Ted Simons: We talked about Los Angeles, how some folks are kind of surprised that folks in L.A. see water sports when they look at Arizona as opposed to what some of us see when we think of Arizona in the Summer time, what are the impressions, you've heard them, you’ve been around the country, you know what people from elsewhere think of Arizona as far as a tourism destination. What -- Besides the Grand Canyon, what are they thinking?

Sherry Henry: I think they always recognize the iconic -- Arizona is really known obviously for its beautiful scenery. And I think the thing we're trying to layer over that is the activities that exist in addition to that beautiful scenery. And I think that's the messaging our national campaign has had, our target cities campaign has had, all of that is to encourage you to remember not only is it fabulous and beautiful and diversified and all these different cultures, but you can do anything here. Absolutely anything. Any kind of adventure that you want, any kind of experience that you want.

Ted Simons: In terms of marketing, in terms of getting that message out, how do you do that and also -- And do you even mention the fact that it gets hot here? Really, really hot. Do you even mention that or do you just figure, if your this far along the path of visiting Arizona, you already know that?

Sherry Henry: I think that's a point, but in -- Particularly in the Phoenix area, it is hot in the few months of the year. But again, you have to work around that. And I think if you understand that, and know when you go outside and when you don't, people here, that live here play golf all Summer long right in the middle of the afternoon. I happen to be one of them.

Ted Simons: I am too.

Sherry Henry: So I think that what we want to do is tell that story to others. That you can do all these activities, and you can work around the heat, and our international visitors of course, they love the Summer.

Ted Simons: We've had you on before back in times when the state budget was a real problem and getting those dollars into the tourism office an even bigger problem from where you sit. How is that working? Are things starting to flow better, or is it still -- You still have to work to get these budget dollars into tourism?

Sherry Henry: We're very fortunate in that Governor Brewer is a great champion of tourism. And so with her guidance and her encouragement, she has done the one that has upped our budget over the last number years and that's really helped us. Again, because we're able to take those dollars and then we are able leverage them, so whatever we're contributing, we get almost double or more the exposure for those same dollars.

Ted Simons: Still a ways to go before the recession hit that level. Correct?

Sherry Henry: Yes.

Ted Simons: All right. Good luck with this. If I see a bunch of folks wandering around looking like they’re lost --

Sherry Henry: -- just help them out.

Ted Simons: In Arizona in July, I'll point them to the water. Good to have you here. Thanks for joining us.

Sherry Henry: Thank you so much.


  |   Video
  • Every 20 seconds, a diabetes patient undergoes a limb amputation. We’ll show you how a new start-up company called “Intelliwound” is using tracking technology to combat diabetic complications before they become severe.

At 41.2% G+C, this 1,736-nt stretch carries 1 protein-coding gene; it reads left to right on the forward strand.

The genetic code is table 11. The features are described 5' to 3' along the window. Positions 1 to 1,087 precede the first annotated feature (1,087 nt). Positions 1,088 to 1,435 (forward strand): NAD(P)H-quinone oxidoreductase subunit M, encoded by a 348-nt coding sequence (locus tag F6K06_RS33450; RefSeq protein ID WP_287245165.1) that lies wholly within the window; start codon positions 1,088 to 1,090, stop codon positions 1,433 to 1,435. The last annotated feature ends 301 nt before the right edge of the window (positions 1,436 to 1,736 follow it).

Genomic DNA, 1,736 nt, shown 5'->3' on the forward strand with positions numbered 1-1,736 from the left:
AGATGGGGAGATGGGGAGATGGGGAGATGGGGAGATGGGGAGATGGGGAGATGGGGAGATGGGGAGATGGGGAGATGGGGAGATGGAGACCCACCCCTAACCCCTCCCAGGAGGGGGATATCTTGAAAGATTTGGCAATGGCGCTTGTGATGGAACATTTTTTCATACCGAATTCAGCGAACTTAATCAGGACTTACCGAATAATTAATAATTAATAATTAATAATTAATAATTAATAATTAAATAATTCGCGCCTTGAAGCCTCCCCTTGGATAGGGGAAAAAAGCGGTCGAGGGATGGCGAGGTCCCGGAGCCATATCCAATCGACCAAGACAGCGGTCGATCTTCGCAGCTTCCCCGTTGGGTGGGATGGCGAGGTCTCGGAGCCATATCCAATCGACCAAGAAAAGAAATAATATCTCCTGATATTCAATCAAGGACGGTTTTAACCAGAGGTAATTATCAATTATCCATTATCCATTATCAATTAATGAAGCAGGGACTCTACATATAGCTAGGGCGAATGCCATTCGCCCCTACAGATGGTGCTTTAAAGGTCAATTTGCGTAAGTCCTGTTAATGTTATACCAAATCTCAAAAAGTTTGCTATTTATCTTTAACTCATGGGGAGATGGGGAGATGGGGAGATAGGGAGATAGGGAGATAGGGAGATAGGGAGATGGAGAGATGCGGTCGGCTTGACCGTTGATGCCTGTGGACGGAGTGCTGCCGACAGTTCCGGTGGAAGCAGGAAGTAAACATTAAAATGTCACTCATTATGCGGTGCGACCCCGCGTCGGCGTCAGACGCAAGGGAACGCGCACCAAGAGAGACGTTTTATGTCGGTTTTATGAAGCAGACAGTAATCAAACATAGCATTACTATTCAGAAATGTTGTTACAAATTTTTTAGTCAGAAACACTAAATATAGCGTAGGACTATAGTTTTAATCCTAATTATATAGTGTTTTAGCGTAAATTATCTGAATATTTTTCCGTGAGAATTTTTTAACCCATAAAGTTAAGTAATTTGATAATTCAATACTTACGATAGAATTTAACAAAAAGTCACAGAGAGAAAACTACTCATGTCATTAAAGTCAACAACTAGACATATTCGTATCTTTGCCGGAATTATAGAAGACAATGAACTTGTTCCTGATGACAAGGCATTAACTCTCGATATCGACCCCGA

Category: Medical/Health   |   Keywords: medical, health, diabetes, technology, intelliwound,

View Transcript
Ted Simons: Every 20 seconds a diabetes patient undergoes a limb amputation. But a new Arizona start-up company called Intelliwound is using tracking technology to combat diabetic complications before they become severe. Producer Kevin Reagan and videographer Santiago Bahti, along with editor Jennifer Frederickson have the story.


Kevin Reagan: Intelliwound is a new start-up company aiming to reduce the number of diabetic amputations.

Bharara Manish: In the U.S. there are approximately 85,000 amputations yearly, and each costs about $100,000 or more.

Kevin Reagan: The Maguire center for entrepreneurship is supporting Intelliwound to develop a special bandage that goes over diabetic foot ulcers at risk for infection.

Bharara Manish: We are actually providing patients a simple device that goes on and is not obtrusive for them, doesn't affect their care but provides continuous stream of data to the patient and to the physician which actually enables you to identify problems before they happen.

Todd Fanciullo: Take the bandage, apply it to my hand and you'll see the temperature increase on it.

Kevin Reagan: The device is called iWARM, which stands for wound analytical retriever meter.

Bharara Manish: Every time there's a dressing change there will be a new smart iWARM device put on the wound.

Kevin Reagan: Multiple sensors within the bandage measure the wound's temperature. The numbers then transmit to a tracking device.

Bharara Manish: That tracker could be an app on a patient's cell phone, it could be a standalone device that a patient could have in a pocket that just signals to the patient in case there are problem events.

Todd Fanciullo: We're doing a lot of engineering to make the prototype we have now more practical. The prototype we have right now was approved a concept, it's large, and we're working on technology to shrink that down.

David Armstrong: It would be great to be able to have this kind of information at hand so that we can quantify what we're doing, especially when it's covered up by something.

Kevin Reagan: Dr. Armstrong, the director of the Southern Arizona Limb Salvage Alliance, a clinic that treats patients with diabetic foot ulcers.

David Armstrong: Our group collectively is the largest in the world dedicated toward amputation prevention, toward healing wounds and ultimately preventing wounds.

Kevin Reagan: Dr. Armstrong says treatment for diabetic foot ulcers costs more than the five most expensive types of cancer.